Telehealth program aimed at NH stroke patients

MANCHESTER, N.H. (AP) — Two New Hampshire hospitals are working together to provider better access to specialists for stroke patients.

Dartmouth-Hitchcock has created a “telestroke” program so that patients have access to a specialist at any hour. Catholic Medical Center in Manchester will be the first site in the region to offer the service, which will connect its patients to vascular neurologists not only from Dartmouth-Hitchcock but from the Mayo Clinic.

Officials say minutes can make the difference between life and death after a stroke, and that access to a vascular neurologist significantly reduces mortality or the damaging effects of a stroke. The new program will bring the expertise of a stroke center to a patient’s bedside, improving outcomes and lowering costs through more timely and accurate diagnoses, said Dr. James Weinstein, president and CEO of Dartmouth-Hitchcock health system. Specialists will use technology to evaluate patients from a distant site and help determine the best treatment plan.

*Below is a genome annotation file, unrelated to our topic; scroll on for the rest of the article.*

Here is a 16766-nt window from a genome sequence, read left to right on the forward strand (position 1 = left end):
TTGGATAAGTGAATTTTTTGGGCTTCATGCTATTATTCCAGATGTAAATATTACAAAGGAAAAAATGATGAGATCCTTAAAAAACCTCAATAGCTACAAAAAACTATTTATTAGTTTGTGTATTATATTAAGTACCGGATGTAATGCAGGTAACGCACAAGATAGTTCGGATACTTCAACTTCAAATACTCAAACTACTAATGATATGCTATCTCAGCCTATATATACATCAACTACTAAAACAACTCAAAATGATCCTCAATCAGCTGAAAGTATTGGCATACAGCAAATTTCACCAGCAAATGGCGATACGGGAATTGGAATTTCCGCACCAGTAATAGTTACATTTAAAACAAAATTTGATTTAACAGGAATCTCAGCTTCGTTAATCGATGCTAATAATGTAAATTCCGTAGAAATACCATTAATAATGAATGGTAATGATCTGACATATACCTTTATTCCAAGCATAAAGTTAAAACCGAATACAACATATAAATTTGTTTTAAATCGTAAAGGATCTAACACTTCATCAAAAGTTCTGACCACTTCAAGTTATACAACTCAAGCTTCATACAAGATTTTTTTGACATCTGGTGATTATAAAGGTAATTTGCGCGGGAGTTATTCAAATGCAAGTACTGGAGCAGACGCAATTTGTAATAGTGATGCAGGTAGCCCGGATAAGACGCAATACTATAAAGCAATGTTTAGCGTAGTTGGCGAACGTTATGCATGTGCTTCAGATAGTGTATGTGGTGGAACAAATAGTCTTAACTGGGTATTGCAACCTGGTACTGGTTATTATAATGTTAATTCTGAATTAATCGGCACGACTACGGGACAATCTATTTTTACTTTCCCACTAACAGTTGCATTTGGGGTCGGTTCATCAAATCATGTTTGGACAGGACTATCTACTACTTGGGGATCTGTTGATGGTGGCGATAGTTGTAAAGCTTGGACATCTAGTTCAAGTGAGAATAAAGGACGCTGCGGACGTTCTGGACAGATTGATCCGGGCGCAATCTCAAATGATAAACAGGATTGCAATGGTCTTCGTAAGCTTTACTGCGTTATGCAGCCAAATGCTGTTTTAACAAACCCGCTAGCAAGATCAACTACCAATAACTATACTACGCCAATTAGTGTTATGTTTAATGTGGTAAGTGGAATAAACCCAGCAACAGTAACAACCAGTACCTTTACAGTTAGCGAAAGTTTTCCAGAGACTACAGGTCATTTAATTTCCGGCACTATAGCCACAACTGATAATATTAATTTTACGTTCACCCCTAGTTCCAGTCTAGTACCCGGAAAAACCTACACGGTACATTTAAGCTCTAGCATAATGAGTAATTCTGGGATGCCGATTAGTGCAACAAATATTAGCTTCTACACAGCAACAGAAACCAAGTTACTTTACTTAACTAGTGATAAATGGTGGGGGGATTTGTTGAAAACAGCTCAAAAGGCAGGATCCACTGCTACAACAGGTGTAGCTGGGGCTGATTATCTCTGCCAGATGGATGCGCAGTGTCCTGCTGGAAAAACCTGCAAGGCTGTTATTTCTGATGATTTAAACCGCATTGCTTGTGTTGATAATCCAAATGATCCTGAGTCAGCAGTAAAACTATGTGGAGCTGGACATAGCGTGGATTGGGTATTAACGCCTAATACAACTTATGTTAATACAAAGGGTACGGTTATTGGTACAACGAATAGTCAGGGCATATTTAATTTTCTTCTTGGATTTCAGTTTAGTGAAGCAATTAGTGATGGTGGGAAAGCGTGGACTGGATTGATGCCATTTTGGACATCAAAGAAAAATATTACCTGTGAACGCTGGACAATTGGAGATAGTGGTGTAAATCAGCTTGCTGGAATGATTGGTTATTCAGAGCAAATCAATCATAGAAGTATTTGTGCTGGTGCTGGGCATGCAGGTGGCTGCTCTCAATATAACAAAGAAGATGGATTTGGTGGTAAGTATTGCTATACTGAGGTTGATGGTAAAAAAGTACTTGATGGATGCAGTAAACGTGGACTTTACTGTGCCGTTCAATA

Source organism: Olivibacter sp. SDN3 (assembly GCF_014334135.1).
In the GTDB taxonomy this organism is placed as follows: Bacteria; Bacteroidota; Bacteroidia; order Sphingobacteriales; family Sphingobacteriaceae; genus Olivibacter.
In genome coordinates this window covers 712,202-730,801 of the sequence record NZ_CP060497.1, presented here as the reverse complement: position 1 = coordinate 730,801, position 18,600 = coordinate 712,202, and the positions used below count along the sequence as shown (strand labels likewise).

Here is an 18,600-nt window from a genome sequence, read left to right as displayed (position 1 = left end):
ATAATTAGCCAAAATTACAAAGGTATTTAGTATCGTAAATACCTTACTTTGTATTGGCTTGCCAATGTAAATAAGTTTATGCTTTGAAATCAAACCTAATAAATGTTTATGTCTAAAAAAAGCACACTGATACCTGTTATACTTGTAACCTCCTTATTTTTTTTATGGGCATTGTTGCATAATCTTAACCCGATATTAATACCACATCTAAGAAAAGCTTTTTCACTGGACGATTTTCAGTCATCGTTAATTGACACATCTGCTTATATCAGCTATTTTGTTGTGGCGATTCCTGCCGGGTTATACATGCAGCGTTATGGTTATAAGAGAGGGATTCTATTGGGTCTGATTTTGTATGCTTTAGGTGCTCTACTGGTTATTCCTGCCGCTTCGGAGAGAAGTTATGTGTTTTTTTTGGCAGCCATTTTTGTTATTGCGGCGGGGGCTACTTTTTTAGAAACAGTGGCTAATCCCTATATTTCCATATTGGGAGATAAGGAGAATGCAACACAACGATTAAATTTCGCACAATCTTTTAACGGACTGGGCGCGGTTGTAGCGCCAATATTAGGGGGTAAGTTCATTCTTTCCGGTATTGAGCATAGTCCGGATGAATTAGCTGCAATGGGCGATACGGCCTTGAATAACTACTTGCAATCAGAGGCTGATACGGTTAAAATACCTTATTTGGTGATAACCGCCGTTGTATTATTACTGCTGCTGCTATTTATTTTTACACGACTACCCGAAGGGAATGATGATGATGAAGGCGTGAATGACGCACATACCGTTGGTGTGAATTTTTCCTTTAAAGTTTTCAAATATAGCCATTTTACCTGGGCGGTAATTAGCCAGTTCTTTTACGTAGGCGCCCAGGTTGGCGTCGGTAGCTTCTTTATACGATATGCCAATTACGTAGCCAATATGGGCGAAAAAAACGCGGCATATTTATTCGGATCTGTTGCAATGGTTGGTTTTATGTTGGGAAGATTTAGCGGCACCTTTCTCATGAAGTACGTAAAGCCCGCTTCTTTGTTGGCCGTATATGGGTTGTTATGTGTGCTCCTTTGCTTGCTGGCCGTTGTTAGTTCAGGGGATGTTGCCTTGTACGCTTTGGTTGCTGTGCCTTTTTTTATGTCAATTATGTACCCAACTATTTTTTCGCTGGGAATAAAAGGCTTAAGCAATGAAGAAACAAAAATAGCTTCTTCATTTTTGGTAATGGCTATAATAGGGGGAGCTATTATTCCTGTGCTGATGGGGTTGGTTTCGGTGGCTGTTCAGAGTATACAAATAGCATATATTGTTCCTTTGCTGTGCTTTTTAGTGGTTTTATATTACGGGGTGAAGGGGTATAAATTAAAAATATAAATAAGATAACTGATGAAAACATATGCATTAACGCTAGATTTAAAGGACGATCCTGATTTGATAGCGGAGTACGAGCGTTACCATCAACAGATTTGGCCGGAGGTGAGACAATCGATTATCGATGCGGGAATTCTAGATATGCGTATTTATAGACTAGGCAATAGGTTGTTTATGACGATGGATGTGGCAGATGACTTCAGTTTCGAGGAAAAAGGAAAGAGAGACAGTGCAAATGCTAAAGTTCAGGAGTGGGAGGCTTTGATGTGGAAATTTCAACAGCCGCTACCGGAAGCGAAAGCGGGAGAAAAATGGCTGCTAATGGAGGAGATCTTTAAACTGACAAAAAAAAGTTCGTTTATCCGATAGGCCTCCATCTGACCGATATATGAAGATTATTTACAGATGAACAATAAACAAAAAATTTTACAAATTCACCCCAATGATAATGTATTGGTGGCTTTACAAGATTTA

“New technologies are making it possible for us to deliver care in ways never before imagined,” he said. “This program will allow us to give communities and care providers throughout our region access to experts who can work with them in real time to provide the care the patient needs, close to home.”

Dr. Joseph Pepe, president and CEO of Catholic Medical Center, said he looks forward to bringing the expertise of Dartmouth-Hitchcock’s Center for Telehealth to his patients and community.

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